Praluent not worth the price, finds study
Sanofi and Regeneron’s Praluent may still not be cost effective compared to other cholesterol-lowering drugs despite a recent price cut, a new study has claimed.
The drug’s high price point has long been a sticking point for payers and in March 2018 the companies halved the price from $14,000 a year to $7,000 in the US.
But research published in the Annals of Internal Medicine concluded that, despite its effectiveness, the drug would need to be priced lower, at $874 to $2311, to be considered cost effective, depending on the regimen it is compared to.
Study author Dr Dhruv Kazi said that the availability of cheap, effective generic versions of statins and ezetimibe makes the price of Praluent (alirocumab) harder to swallow.
“Your additional drugs have to work harder to be cost-effective,” he commented.
The authors’ cost effectiveness analysis was based on results from the ODYSSEY OUTCOMES trial, which studied patients with a recent acute coronary syndrome and found that, compared with participants receiving statins alone, those receiving a statin plus Praluent had lower rates of a composite outcome including myocardial infarction (MI), stroke, and death.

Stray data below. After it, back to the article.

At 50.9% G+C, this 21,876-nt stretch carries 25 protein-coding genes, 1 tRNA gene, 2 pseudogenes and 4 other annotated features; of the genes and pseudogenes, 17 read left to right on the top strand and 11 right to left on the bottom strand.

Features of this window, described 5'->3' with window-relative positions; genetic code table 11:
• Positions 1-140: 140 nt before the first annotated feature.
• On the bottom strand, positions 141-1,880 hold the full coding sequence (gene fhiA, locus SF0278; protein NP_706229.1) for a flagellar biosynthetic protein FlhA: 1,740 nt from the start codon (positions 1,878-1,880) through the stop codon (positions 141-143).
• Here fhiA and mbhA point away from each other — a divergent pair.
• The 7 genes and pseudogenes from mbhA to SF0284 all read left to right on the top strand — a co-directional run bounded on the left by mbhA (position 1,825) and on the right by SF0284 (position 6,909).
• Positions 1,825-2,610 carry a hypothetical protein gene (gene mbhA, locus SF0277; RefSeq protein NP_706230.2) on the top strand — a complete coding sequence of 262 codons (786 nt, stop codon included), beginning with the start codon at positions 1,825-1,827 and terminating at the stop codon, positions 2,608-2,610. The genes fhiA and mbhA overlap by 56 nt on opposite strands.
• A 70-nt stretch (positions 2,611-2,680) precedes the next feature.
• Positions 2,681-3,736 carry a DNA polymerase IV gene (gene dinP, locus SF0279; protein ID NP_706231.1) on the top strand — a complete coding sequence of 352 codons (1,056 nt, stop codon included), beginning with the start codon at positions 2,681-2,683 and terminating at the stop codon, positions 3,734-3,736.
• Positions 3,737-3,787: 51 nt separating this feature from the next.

Compared with a statin alone, the addition of Praluent cost $308 000 per quality-adjusted life year (QALY) gained. But the addition of ezetimibe cost $81 000 per QALY compared with a statin alone. Compared with the combination of statin and ezetimibe, replacing ezetimibe with Praluent cost $997 000 per QALY.
“We do think these drugs are useful to patients,” Kazi added, “and cost is a major barrier to access at this point.
“Perhaps the right thing here is to acknowledge the efforts the manufacturers have made to respond to these pricing pressures. But I don’t think we’re there yet.”
Regeneron said that it disagreed with the cost analysis, pointing out that its own analysis found that the drug would be cost-effective at an annual price of $6319 to $9346 for patients with serious heart problems and $13 357 to $19 805 for patients whose cholesterol levels were not reduced by other treatments.
“These results are well within the current price range paid for Praluent in the US, and aligned to our March announcement to lower the Praluent US net price to between $4,500 and $8,000 to payers who would allow for more straightforward, affordable patient access,” the company said in its statement.
Praluent’s main rival in the PCSK9 space, Amgen’s Repatha (evolocumab) also had a major price cut in October last year.
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